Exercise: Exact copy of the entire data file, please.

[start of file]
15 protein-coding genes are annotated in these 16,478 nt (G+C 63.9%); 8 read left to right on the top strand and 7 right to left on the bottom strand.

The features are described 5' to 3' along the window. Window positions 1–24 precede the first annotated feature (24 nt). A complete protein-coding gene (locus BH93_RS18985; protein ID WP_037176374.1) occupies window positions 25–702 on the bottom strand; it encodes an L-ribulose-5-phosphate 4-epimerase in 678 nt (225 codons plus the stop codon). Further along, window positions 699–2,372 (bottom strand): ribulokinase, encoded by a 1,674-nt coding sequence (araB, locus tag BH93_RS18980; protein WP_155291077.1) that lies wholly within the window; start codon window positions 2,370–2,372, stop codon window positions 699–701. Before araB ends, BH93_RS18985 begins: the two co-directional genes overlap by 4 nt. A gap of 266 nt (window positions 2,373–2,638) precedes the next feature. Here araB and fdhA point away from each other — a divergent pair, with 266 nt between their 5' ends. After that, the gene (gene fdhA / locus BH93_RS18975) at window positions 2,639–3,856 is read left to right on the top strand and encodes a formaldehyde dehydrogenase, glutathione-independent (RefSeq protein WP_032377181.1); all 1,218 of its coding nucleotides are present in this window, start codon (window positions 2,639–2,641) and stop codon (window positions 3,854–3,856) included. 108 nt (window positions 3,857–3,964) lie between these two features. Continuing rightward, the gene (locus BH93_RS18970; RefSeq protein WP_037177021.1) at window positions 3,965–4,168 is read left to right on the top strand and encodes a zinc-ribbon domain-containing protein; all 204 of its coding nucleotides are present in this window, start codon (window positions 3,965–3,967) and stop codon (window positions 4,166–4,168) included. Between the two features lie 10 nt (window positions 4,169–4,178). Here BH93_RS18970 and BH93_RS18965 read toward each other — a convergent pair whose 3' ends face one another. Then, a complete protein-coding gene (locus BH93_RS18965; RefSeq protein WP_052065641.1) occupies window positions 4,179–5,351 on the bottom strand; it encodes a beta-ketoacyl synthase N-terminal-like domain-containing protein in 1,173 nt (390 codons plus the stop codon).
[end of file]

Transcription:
15 protein-coding genes are annotated in these 16,478 nt (G+C 63.9%); 8 read left to right on the top strand and 7 right to left on the bottom strand.

The features are described 5' to 3' along the window. Window positions 1–24 precede the first annotated feature (24 nt). A complete protein-coding gene (locus BH93_RS18985; protein ID WP_037176374.1) occupies window positions 25–702 on the bottom strand; it encodes an L-ribulose-5-phosphate 4-epimerase in 678 nt (225 codons plus the stop codon). Further along, window positions 699–2,372 (bottom strand): ribulokinase, encoded by a 1,674-nt coding sequence (araB, locus tag BH93_RS18980; protein WP_155291077.1) that lies wholly within the window; start codon window positions 2,370–2,372, stop codon window positions 699–701. Before araB ends, BH93_RS18985 begins: the two co-directional genes overlap by 4 nt. A gap of 266 nt (window positions 2,373–2,638) precedes the next feature. Here araB and fdhA point away from each other — a divergent pair, with 266 nt between their 5' ends. After that, the gene (gene fdhA / locus BH93_RS18975) at window positions 2,639–3,856 is read left to right on the top strand and encodes a formaldehyde dehydrogenase, glutathione-independent (RefSeq protein WP_032377181.1); all 1,218 of its coding nucleotides are present in this window, start codon (window positions 2,639–2,641) and stop codon (window positions 3,854–3,856) included. 108 nt (window positions 3,857–3,964) lie between these two features. Continuing rightward, the gene (locus BH93_RS18970; RefSeq protein WP_037177021.1) at window positions 3,965–4,168 is read left to right on the top strand and encodes a zinc-ribbon domain-containing protein; all 204 of its coding nucleotides are present in this window, start codon (window positions 3,965–3,967) and stop codon (window positions 4,166–4,168) included. Between the two features lie 10 nt (window positions 4,169–4,178). Here BH93_RS18970 and BH93_RS18965 read toward each other — a convergent pair whose 3' ends face one another. Then, a complete protein-coding gene (locus BH93_RS18965; RefSeq protein WP_052065641.1) occupies window positions 4,179–5,351 on the bottom strand; it encodes a beta-ketoacyl synthase N-terminal-like domain-containing protein in 1,173 nt (390 codons plus the stop codon).